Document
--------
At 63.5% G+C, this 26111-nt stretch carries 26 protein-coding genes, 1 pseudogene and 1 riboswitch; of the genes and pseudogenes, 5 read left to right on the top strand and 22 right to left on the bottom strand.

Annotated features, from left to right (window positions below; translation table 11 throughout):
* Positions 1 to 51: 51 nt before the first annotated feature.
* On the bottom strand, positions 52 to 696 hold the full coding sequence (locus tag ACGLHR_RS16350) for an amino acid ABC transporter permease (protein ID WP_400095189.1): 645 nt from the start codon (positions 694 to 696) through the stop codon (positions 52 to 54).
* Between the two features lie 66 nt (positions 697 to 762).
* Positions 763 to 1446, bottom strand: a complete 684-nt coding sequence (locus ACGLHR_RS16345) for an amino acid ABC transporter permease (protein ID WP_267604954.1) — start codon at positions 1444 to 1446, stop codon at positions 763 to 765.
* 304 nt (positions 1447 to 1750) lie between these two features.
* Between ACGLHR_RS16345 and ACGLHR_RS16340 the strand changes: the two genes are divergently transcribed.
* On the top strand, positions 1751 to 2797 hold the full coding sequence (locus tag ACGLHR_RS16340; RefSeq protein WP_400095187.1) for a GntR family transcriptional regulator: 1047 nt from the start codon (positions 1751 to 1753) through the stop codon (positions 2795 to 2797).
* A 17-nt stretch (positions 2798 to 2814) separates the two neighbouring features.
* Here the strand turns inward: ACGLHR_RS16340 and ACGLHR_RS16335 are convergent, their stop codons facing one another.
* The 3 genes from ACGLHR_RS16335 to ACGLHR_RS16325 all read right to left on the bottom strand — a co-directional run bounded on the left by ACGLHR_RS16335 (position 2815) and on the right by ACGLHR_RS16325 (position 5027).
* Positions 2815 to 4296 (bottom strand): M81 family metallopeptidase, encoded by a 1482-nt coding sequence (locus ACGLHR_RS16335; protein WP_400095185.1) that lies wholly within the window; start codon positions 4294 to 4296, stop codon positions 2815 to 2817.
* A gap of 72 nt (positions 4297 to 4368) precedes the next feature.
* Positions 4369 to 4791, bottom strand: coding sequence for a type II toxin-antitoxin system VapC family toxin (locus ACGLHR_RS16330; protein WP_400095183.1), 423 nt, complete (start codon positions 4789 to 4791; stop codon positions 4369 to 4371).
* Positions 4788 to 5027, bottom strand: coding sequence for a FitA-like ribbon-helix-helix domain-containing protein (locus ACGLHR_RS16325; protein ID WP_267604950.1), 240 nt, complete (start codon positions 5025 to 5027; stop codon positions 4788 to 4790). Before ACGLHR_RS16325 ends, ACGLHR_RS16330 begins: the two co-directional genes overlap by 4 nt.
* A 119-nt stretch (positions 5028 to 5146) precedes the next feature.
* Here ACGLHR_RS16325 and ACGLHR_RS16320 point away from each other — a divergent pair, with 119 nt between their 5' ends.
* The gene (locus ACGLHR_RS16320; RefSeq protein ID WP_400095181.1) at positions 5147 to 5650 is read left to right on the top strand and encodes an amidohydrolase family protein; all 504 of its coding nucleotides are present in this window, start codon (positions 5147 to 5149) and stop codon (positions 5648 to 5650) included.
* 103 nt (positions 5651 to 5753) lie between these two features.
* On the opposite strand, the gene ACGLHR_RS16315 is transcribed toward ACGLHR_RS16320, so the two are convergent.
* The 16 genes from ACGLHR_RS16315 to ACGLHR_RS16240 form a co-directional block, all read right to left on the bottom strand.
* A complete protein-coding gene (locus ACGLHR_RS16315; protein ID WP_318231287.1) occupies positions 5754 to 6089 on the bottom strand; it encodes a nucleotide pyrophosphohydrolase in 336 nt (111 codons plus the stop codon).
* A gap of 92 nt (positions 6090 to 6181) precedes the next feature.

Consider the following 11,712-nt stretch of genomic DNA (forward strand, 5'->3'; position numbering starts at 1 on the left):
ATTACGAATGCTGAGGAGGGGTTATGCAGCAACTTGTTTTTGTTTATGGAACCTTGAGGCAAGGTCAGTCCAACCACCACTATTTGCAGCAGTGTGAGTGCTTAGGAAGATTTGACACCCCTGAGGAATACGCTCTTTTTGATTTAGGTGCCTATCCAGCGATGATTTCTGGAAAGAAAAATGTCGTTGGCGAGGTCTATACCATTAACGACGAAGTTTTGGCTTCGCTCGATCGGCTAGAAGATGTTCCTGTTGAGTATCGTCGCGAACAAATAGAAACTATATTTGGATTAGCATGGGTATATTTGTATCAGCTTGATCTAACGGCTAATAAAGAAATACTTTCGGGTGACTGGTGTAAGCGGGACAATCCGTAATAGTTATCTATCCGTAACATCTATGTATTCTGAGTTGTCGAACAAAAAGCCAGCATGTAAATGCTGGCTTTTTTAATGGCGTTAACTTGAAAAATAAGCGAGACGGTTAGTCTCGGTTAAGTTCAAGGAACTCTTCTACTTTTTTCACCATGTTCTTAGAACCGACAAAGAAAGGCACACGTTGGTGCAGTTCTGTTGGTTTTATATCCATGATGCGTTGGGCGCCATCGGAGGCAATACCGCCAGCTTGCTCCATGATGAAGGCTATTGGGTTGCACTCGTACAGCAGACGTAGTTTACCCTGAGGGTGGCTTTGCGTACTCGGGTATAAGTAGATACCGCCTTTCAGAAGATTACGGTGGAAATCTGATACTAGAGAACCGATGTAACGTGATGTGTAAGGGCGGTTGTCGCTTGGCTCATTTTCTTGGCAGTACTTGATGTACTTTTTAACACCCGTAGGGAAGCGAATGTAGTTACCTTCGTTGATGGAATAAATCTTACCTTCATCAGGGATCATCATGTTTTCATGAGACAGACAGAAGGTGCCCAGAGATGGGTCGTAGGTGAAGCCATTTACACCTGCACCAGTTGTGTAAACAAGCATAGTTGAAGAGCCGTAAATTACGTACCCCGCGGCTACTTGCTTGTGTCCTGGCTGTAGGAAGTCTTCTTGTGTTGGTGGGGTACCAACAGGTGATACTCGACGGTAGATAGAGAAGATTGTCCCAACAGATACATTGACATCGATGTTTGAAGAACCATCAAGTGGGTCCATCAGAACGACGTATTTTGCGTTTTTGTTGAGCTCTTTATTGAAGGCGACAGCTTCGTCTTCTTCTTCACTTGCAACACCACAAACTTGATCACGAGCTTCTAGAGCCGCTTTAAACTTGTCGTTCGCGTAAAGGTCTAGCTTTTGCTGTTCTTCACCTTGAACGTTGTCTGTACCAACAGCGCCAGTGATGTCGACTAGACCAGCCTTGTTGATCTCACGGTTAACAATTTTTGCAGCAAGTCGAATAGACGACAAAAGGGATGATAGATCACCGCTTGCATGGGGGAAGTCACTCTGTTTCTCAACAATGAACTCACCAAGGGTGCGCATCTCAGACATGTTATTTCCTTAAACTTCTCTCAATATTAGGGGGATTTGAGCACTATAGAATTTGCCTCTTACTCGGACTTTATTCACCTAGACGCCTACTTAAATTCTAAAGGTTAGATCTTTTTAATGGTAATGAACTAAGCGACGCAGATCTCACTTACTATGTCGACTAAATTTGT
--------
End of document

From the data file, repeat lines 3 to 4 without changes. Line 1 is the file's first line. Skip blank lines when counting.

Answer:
* Positions 1 to 51: 51 nt before the first annotated feature.
* On the bottom strand, positions 52 to 696 hold the full coding sequence (locus tag ACGLHR_RS16350) for an amino acid ABC transporter permease (protein ID WP_400095189.1): 645 nt from the start codon (positions 694 to 696) through the stop codon (positions 52 to 54).